It’s winter here in Maine and that means it’s pretty cold out there. As I write this at 9:15 pm on Wednesday evening the temperature outside is 3 degrees F. Not unusual for this time of year.
I love this time of year! Hiking, snow shoeing, winter camping, ice climbing, skating, sledding with the kids, it’s all part of the winter experience for me.
The first time I took Mrs Jarhead on a winter mountain expedition it was -22 F. when we left the bed and breakfast in Western Maine. B&B? I was going to hike partway up the mountain and camp, but the missus had no interest in that. Regardless, we got up early and hiked to the top of the mountain and it was gorgeous. It’s one of those hikes that stands out in my memory.
But here’s the thing – I didn’t know that mountain at all at the time. It was a complete unknown to me, so I carried a pack with rope, sleeping bag, food, water, etc that weighed in at around 37 pounds. We were also on snow shoes, which made the climb a little more difficult, but not as hard as if we didn’t have them. So I carried a heavy pack and wound up not using 85% of the gear in it, which is fine. At least I was ready in case something went wrong.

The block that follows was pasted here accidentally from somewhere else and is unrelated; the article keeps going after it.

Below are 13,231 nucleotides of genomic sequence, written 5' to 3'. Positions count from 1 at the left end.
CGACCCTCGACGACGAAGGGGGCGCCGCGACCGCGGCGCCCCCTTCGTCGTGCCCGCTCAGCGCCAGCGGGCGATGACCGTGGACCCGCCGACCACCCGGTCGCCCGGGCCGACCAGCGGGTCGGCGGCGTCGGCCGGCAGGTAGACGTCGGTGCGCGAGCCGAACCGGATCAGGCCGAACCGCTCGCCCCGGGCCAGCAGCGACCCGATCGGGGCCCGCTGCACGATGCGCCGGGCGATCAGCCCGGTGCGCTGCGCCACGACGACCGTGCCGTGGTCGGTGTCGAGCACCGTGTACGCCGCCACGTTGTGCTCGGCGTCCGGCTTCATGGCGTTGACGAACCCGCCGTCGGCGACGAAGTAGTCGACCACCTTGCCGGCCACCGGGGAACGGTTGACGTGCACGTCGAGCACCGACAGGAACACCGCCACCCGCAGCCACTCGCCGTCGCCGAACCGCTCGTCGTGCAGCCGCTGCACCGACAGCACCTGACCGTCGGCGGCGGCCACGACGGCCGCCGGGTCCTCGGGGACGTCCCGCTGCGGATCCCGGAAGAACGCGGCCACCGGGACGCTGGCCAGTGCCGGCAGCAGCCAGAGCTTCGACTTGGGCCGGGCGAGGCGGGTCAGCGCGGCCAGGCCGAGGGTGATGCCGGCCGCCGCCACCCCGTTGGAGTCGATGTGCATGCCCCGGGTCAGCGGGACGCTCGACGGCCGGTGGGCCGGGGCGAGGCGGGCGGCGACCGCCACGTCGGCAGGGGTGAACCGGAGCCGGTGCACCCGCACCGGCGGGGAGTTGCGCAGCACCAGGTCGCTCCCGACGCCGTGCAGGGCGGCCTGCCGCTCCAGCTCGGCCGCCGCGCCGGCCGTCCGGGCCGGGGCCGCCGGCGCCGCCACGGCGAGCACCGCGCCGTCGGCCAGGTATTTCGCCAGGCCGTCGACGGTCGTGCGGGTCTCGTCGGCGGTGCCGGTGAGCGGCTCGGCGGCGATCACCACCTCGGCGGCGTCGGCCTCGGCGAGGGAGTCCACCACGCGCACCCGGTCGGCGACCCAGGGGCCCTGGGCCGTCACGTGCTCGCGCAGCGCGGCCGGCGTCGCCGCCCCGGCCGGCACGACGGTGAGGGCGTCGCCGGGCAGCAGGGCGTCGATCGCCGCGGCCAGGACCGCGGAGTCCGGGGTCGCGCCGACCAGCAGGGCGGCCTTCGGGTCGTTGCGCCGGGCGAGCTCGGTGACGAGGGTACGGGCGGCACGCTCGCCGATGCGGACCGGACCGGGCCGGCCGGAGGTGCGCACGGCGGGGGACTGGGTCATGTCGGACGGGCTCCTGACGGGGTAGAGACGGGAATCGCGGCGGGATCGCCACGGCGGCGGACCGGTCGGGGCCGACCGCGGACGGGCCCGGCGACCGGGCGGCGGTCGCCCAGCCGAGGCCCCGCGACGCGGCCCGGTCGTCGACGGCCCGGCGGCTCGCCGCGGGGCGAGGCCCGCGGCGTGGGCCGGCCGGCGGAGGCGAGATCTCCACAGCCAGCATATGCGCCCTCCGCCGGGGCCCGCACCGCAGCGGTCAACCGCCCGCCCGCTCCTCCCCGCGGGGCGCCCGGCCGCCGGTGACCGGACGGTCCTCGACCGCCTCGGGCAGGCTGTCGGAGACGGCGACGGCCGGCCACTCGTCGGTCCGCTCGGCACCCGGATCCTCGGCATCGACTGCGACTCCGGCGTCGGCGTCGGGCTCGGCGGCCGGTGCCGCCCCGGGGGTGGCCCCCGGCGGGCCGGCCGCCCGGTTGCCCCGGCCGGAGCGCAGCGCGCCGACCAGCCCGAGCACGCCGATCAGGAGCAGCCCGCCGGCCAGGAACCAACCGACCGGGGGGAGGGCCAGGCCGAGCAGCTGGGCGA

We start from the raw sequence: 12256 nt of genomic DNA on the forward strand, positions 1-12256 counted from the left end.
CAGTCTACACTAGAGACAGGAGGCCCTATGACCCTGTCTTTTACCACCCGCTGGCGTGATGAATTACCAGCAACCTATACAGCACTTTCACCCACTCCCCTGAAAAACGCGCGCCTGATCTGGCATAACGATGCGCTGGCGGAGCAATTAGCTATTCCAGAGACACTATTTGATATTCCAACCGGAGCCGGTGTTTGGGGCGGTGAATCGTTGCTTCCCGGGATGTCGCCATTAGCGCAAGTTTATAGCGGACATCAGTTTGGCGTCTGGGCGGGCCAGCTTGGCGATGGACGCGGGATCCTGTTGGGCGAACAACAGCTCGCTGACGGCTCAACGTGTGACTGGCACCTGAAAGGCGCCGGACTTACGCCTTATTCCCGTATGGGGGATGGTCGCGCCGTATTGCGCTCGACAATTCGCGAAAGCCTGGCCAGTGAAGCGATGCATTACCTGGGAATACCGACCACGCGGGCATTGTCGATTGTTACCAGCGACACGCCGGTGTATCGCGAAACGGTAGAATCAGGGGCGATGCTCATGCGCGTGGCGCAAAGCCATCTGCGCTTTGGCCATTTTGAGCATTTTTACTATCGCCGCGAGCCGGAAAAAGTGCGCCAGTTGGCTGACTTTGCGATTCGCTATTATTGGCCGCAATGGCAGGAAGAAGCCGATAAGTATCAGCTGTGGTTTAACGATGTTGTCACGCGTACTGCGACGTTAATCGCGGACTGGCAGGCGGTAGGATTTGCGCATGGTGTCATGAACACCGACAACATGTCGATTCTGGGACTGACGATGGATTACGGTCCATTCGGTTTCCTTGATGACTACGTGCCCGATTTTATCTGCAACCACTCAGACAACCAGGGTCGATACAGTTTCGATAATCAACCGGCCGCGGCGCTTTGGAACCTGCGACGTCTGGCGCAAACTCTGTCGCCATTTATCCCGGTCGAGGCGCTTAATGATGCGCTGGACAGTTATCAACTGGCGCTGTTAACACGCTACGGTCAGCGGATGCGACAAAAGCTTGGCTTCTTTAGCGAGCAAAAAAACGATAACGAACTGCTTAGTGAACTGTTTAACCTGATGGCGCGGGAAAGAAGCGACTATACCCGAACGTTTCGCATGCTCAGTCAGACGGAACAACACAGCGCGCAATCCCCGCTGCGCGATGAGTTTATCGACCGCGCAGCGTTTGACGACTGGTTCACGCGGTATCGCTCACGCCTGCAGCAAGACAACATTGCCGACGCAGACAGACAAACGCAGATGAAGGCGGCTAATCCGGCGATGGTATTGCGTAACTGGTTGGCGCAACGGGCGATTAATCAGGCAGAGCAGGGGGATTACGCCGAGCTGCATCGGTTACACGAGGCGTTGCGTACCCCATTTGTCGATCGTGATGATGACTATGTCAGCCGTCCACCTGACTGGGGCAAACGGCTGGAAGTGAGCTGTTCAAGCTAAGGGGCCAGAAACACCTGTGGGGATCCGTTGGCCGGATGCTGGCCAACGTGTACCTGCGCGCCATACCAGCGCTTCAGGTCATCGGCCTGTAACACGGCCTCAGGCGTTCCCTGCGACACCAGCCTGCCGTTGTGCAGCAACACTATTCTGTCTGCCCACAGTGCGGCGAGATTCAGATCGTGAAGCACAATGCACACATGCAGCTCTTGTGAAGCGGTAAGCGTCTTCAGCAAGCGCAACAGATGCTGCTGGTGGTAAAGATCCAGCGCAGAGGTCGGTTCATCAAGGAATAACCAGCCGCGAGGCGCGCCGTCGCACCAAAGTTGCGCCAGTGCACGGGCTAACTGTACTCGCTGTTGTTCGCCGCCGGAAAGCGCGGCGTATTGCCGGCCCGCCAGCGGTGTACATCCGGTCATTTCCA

Take a minute and check out this story about a young woman who tried climbing Cadillac Mountain early on new years morning. Here’s a brief synopsis if you don’t want to read the story: 19 year old girl from Florida and a couple of friends decided to climb Cadillac. She’s wearing skinny jeans, a Barbie jacket and Ugg boots. Starts to freeze. Boy Scouts come along and give her hot chocolate and tell her to get off the mountain. They leave and come back a half hour later and find her curled up on a rock. Girl finally gets airlifted off the mountain.
First of all, if it wasn’t for the Boy Scout pack leader that came along she would have been frozen stiff up there. So where did she go wrong? Her mistakes are legion. Here are a few:
- She went with inexperienced hiking companions. They don’t say that in this in the article, but it’s obvious.
- She was woefully under dressed for the environment.
- She didn’t listen to good advice.
- She had no idea of what she was getting into. If the wind is blowing 10 MPH on the ground it’s likely blowing 30 or 40 MPH at the top. Always expect the temperature is going to be at least 20 degrees cooler at the top and I usually estimate it at 50 or 60 degrees cooler in the winter. I’ve never been surprised or disappointed that way.